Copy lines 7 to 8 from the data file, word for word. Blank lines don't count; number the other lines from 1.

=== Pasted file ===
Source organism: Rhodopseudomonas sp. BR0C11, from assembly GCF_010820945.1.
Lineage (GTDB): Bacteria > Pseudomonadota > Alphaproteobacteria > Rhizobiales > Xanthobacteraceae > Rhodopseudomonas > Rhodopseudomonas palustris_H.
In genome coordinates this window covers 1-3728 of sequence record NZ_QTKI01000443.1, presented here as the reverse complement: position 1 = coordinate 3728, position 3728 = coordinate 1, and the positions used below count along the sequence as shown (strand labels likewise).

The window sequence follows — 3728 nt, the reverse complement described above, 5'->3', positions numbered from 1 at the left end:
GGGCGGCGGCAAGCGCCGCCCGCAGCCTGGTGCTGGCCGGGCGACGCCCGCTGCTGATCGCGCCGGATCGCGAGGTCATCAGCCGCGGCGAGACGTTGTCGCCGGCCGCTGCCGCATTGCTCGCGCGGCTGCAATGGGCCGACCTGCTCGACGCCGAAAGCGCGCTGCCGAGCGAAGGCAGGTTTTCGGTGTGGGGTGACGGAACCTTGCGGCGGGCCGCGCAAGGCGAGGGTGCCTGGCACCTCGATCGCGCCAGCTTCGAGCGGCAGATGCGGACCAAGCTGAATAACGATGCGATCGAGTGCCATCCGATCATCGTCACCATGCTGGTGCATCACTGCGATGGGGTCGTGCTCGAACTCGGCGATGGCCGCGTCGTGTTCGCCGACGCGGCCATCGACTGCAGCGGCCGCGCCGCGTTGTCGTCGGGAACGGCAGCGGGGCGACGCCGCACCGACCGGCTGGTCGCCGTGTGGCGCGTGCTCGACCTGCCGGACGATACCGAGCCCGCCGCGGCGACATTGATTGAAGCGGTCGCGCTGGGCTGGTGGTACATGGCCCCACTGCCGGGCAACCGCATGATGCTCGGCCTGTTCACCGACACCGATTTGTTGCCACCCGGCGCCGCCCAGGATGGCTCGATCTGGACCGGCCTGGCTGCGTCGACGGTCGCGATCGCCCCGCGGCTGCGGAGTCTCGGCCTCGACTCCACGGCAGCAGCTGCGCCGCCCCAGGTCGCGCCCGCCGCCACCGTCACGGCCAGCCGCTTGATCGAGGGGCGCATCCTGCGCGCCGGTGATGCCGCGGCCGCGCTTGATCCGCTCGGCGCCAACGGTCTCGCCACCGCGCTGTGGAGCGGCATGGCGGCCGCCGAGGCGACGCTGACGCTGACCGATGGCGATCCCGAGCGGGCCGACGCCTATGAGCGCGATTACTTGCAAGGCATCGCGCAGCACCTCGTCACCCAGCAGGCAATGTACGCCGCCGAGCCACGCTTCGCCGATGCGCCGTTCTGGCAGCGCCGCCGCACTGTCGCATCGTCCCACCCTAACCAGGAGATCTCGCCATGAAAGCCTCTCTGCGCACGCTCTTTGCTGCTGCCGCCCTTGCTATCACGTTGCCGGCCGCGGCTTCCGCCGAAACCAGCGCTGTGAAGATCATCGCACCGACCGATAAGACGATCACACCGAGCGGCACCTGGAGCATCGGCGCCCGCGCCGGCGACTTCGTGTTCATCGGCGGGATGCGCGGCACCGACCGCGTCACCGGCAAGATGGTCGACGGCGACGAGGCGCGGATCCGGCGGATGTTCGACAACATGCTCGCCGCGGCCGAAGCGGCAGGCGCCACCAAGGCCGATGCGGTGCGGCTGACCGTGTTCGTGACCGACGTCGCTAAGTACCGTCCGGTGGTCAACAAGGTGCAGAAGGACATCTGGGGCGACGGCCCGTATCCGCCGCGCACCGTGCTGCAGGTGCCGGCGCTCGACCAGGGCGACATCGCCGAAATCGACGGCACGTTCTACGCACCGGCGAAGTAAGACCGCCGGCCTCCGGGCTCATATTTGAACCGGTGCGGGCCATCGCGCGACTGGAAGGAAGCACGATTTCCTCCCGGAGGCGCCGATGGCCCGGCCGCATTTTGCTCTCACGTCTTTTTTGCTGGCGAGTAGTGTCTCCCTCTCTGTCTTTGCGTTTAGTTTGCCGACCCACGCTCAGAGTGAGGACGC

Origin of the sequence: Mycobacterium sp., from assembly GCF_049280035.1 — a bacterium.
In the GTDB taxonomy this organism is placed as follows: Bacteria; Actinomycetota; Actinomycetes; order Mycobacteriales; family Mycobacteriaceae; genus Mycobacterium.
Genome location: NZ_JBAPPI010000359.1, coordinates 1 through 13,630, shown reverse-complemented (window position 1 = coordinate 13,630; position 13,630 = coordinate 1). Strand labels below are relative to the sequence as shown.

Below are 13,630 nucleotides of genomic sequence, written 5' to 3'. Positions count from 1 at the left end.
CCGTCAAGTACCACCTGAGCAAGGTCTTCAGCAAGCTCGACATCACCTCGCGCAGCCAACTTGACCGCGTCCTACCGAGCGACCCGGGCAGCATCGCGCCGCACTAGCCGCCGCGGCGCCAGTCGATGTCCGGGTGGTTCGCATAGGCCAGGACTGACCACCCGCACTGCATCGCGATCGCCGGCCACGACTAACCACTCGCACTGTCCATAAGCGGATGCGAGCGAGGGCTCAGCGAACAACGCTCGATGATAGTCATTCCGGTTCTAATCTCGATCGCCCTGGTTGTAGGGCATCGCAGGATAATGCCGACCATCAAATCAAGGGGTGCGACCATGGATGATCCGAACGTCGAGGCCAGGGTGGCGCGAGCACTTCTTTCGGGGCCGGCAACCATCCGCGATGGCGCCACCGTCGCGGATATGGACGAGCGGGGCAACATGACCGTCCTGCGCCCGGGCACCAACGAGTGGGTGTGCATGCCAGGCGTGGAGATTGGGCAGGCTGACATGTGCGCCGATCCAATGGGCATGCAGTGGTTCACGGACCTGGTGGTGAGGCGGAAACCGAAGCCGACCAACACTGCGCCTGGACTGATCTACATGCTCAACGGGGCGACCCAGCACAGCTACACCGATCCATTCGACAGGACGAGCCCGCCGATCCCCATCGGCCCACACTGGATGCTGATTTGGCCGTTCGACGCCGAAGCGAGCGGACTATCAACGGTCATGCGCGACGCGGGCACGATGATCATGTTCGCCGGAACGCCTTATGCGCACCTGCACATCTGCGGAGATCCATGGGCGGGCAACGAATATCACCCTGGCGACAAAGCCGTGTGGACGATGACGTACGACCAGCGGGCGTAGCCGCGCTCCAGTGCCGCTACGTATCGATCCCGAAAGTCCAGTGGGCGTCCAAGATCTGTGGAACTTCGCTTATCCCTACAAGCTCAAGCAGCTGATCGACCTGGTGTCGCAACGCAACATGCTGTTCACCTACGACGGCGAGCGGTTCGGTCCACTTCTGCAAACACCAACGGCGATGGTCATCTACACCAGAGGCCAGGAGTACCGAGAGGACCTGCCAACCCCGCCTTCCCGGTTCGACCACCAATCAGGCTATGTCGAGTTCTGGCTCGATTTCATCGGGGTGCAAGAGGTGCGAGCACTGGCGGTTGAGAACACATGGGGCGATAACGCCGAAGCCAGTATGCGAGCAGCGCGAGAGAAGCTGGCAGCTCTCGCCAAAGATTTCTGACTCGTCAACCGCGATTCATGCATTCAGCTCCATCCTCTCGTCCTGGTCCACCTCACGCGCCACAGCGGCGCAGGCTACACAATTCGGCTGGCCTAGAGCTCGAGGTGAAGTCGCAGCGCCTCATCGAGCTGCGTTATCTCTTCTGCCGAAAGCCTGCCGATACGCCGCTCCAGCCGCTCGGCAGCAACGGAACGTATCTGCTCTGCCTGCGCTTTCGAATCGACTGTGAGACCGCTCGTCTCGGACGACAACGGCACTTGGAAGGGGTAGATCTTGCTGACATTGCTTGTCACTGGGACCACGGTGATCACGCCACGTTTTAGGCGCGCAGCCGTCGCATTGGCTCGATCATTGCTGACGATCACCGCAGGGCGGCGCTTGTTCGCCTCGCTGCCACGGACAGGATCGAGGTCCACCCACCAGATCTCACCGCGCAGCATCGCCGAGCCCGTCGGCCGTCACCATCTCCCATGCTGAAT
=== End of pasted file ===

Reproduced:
In the GTDB taxonomy this organism is placed as follows: Bacteria; Actinomycetota; Actinomycetes; order Mycobacteriales; family Mycobacteriaceae; genus Mycobacterium.
Genome location: NZ_JBAPPI010000359.1, coordinates 1 through 13,630, shown reverse-complemented (window position 1 = coordinate 13,630; position 13,630 = coordinate 1). Strand labels below are relative to the sequence as shown.